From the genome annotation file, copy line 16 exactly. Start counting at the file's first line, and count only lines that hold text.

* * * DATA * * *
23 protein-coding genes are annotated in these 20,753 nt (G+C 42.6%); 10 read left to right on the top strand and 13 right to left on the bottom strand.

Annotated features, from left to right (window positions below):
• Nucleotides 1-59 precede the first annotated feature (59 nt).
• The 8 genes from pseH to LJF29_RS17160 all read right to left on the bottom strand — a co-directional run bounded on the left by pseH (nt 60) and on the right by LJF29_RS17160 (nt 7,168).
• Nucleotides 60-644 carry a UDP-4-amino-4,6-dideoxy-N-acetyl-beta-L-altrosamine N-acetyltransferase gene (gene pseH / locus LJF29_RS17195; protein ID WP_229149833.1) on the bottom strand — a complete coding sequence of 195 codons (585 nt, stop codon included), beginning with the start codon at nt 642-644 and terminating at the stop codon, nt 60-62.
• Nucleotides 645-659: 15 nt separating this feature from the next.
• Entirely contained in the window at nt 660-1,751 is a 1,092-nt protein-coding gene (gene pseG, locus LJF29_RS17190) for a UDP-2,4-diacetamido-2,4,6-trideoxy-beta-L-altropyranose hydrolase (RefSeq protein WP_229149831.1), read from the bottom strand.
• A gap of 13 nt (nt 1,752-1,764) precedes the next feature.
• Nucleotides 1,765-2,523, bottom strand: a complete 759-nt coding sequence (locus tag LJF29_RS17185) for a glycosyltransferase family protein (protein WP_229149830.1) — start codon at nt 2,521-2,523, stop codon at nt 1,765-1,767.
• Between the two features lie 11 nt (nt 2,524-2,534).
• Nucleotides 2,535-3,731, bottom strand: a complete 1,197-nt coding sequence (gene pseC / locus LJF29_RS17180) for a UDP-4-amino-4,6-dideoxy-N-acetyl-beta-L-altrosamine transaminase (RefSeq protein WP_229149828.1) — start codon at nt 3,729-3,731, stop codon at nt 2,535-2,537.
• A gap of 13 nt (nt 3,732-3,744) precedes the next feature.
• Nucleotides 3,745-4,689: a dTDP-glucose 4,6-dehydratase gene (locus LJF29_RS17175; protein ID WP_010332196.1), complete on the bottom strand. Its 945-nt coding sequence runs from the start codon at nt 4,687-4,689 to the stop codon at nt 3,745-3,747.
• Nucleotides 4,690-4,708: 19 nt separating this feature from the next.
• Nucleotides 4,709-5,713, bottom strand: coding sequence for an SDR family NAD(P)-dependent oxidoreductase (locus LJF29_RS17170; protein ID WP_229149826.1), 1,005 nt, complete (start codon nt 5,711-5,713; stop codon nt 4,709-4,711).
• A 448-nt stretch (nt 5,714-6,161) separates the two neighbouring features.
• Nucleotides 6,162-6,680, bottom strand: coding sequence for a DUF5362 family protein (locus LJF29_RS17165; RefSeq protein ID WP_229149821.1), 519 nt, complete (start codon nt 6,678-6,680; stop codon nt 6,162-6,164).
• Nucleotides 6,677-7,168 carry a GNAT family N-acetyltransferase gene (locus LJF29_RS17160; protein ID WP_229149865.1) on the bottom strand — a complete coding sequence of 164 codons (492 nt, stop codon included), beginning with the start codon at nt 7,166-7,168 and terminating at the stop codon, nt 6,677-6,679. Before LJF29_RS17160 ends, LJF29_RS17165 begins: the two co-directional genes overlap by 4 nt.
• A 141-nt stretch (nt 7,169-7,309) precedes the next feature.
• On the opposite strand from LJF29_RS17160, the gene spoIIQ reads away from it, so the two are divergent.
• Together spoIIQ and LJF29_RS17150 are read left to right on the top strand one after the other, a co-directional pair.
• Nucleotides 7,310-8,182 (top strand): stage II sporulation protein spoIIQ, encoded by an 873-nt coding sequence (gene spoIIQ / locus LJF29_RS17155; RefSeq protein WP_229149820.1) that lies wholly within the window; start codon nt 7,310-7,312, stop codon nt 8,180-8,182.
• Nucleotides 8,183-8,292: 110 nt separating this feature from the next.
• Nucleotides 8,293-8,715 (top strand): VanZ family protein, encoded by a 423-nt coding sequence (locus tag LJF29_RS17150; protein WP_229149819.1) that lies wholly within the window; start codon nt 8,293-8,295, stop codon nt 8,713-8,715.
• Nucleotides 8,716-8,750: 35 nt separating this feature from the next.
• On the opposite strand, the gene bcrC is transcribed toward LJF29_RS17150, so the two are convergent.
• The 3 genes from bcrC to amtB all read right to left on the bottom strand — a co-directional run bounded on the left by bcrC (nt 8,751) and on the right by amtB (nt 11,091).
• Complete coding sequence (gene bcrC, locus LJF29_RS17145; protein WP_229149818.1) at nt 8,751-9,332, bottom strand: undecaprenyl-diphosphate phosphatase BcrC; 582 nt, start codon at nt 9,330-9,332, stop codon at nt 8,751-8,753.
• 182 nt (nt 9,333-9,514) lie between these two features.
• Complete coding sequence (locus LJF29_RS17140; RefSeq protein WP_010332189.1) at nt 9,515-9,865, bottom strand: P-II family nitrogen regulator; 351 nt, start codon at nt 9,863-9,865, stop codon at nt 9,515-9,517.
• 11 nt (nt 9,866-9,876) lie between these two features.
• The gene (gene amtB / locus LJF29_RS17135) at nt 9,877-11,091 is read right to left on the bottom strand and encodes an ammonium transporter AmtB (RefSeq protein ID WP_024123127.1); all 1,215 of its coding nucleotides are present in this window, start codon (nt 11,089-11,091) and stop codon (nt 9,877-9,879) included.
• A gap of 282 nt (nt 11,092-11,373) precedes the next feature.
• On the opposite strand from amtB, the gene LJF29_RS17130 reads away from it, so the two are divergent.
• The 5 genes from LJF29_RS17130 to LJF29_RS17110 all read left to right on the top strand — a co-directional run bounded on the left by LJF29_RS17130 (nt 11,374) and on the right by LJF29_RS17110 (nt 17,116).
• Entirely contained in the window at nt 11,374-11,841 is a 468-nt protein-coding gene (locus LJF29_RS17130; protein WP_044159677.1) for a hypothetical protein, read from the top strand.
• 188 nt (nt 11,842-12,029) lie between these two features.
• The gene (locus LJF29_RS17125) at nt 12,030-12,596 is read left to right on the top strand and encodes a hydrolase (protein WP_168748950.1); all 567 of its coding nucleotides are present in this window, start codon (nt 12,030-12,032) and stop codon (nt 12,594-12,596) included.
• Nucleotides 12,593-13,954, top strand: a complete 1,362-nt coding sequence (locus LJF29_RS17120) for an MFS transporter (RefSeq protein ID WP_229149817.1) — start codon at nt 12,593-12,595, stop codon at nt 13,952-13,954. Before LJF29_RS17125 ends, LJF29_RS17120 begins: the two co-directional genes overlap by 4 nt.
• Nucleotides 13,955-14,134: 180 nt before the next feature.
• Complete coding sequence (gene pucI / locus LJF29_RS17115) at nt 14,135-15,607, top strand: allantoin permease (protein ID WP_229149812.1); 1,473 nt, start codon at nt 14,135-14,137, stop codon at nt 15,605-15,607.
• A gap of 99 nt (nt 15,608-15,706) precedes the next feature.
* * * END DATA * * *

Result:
• A 448-nt stretch (nt 5,714-6,161) separates the two neighbouring features.